- Solar shade for your windows – Great for both keeping your car or camper at a nice temperature and creating privacy. There are loads available online for cheap.
- Rechargeable head torch – they might not look the part but you’ll be so grateful when you’re doing a midnight toilet run! Getting a rechargeable head torch like these saves on the cost of batteries as well.
- Packing cubes – These are the best way to keep your clothes tidy when you’re living in a tiny space! I just have the normal ones like these but if you want to be super tidy, check out compression packing cubes.
- Travel games – Want a quick way to make friends? Crack out Uno or Monopoly Deal!
51 Australia Road Trip Tips
Tips for driving around Australia on a budget, before you even leave…
1. Know what money you have in the bank when you start
Sounds obvious but THIS will determine everything when planning your road trip around Australia! If it’s more than you anticipated, great! If it’s not looking quite as good then it’s time to reprioritise your plans.
2. Plan ahead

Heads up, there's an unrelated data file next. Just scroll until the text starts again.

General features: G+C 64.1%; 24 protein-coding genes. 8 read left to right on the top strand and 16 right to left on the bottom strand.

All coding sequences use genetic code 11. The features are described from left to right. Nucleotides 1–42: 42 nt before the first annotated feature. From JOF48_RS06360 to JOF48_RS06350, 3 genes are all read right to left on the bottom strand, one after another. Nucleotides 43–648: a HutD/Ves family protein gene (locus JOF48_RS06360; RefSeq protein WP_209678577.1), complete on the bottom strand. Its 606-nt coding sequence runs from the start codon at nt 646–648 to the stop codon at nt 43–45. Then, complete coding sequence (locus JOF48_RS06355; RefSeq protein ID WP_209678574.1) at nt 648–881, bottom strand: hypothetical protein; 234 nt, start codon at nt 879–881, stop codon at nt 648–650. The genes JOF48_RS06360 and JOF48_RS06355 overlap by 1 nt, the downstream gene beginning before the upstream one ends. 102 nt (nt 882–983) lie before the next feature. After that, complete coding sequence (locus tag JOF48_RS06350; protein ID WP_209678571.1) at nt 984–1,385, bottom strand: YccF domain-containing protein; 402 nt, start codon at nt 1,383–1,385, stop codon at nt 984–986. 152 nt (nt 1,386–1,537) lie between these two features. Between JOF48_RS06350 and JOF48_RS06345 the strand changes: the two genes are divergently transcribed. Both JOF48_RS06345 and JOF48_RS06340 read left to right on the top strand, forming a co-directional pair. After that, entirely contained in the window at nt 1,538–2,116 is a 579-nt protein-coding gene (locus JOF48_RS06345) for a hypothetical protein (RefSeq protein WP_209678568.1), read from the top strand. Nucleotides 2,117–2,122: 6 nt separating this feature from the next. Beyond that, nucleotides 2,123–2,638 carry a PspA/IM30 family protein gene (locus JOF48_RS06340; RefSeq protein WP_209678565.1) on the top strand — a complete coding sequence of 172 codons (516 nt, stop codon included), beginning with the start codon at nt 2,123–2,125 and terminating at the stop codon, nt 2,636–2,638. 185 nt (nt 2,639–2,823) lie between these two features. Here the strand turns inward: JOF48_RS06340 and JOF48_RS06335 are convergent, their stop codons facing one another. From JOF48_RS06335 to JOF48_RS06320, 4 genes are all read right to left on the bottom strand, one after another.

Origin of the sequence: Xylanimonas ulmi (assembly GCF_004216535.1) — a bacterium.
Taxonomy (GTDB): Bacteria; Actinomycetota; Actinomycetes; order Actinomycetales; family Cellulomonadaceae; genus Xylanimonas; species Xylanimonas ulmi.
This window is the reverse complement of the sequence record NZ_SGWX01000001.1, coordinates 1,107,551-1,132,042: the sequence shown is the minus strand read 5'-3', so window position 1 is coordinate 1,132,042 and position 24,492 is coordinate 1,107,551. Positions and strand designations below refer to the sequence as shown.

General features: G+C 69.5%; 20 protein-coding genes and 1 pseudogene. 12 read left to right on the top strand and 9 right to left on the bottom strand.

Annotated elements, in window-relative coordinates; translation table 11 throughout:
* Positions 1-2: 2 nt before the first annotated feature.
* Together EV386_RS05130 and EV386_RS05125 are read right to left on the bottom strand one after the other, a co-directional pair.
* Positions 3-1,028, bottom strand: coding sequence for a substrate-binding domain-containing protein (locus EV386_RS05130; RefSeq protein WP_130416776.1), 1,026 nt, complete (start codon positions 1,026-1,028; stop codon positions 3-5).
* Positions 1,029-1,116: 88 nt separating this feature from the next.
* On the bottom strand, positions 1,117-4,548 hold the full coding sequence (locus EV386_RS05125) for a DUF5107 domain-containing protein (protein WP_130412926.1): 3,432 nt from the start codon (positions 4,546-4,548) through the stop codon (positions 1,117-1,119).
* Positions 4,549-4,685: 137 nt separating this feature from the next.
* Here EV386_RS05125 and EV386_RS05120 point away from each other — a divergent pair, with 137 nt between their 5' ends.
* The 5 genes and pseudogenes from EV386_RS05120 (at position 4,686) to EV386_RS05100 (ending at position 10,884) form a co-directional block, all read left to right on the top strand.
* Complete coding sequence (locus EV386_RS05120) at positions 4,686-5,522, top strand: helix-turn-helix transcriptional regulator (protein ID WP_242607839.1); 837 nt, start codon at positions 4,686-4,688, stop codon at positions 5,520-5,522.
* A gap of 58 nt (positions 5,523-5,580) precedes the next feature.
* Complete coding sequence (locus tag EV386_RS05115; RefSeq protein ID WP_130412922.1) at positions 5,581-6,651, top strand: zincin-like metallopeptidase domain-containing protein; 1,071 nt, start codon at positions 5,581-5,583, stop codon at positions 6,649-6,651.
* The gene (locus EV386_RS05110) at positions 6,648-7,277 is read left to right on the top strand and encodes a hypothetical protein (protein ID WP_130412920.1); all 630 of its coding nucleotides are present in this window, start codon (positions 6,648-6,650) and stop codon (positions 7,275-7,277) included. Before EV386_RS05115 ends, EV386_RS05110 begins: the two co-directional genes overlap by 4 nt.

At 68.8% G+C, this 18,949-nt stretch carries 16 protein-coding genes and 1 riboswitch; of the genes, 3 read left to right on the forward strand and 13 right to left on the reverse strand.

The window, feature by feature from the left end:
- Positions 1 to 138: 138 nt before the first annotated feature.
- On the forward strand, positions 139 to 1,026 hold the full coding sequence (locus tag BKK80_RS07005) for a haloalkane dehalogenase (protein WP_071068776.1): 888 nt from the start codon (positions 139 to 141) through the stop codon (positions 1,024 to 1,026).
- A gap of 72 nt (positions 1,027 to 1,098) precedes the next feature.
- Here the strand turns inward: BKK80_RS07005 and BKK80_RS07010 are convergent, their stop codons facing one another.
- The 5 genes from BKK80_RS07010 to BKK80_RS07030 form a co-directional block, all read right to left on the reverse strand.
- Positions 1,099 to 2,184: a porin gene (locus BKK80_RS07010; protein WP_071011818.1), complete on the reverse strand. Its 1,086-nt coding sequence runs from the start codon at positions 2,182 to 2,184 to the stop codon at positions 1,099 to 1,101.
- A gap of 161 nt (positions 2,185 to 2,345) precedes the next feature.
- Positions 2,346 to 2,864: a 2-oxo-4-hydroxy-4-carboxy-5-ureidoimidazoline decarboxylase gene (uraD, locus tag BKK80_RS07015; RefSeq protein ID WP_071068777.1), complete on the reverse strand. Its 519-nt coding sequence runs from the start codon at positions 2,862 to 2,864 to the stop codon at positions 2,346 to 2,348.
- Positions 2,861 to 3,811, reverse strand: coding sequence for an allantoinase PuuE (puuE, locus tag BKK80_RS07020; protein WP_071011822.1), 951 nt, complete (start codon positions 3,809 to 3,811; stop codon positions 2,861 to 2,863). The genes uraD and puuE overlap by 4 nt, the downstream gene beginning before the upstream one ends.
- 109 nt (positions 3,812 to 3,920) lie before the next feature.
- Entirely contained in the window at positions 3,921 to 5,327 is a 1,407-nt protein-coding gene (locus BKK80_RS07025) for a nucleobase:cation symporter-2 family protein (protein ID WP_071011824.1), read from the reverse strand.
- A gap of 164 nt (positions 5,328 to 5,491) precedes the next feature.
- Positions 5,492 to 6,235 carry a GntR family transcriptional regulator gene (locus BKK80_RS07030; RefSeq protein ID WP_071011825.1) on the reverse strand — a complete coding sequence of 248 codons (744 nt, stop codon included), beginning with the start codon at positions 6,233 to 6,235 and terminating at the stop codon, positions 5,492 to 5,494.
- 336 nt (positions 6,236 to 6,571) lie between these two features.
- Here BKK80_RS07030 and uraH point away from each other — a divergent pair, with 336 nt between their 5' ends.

Planning every little detail of your road trip would be pointless BUT having some idea of a route and time scales can definitely help you save money.
- Avoid school holidays – Everywhere will be busier and prices for accommodation and tours will go up. if you’re going to be travelling long term and won’t be able to avoid these, try and steer clear of the major tourist attractions.
- Plan around the seasons- This country is massive guys! It’s cold in the south in winter, Boiling and humid in north Queensland in Summer and the Northern territory has a wet season and can even get cyclones. And if you think the red centre is always a blazing hot desert, think again! We were wearing 3 layers walking around Uluru in May!
- Migration seasons – If you want to tick off big things like swimming with whale sharks in Exmouth, make sure you’re there at the right time of year or you’ll miss them.
3. Don’t buy stuff for your road trip you don’t need